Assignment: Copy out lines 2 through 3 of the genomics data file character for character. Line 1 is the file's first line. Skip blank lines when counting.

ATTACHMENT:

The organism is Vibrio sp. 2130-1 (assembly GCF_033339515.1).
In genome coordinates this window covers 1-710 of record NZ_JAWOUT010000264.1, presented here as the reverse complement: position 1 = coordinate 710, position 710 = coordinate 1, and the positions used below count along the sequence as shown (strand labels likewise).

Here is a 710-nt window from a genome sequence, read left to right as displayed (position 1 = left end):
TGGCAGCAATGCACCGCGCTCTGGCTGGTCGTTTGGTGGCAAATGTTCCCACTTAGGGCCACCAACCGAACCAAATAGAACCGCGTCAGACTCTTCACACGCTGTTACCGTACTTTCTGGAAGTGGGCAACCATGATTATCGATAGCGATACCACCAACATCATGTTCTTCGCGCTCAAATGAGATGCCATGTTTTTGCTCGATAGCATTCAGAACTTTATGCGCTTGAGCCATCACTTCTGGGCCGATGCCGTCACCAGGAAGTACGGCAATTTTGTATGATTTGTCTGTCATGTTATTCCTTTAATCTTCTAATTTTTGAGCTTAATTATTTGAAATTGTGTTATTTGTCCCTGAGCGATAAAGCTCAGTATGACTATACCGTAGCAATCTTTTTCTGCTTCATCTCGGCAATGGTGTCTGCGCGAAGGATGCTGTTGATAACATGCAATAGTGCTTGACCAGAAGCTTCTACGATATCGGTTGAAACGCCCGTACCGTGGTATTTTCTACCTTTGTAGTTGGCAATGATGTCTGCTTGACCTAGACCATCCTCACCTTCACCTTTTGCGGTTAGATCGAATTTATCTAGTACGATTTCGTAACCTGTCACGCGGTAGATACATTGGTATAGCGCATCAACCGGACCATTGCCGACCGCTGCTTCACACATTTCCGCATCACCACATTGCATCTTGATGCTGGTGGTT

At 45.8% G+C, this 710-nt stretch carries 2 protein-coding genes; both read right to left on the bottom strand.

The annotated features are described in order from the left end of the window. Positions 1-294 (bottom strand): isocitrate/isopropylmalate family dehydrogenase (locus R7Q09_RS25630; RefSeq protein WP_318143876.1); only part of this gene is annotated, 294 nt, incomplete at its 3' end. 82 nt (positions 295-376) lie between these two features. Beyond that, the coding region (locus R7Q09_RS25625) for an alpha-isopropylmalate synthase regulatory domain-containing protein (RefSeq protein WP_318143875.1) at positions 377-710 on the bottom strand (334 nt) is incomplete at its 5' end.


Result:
In genome coordinates this window covers 1-710 of record NZ_JAWOUT010000264.1, presented here as the reverse complement: position 1 = coordinate 710, position 710 = coordinate 1, and the positions used below count along the sequence as shown (strand labels likewise).

Here is a 710-nt window from a genome sequence, read left to right as displayed (position 1 = left end):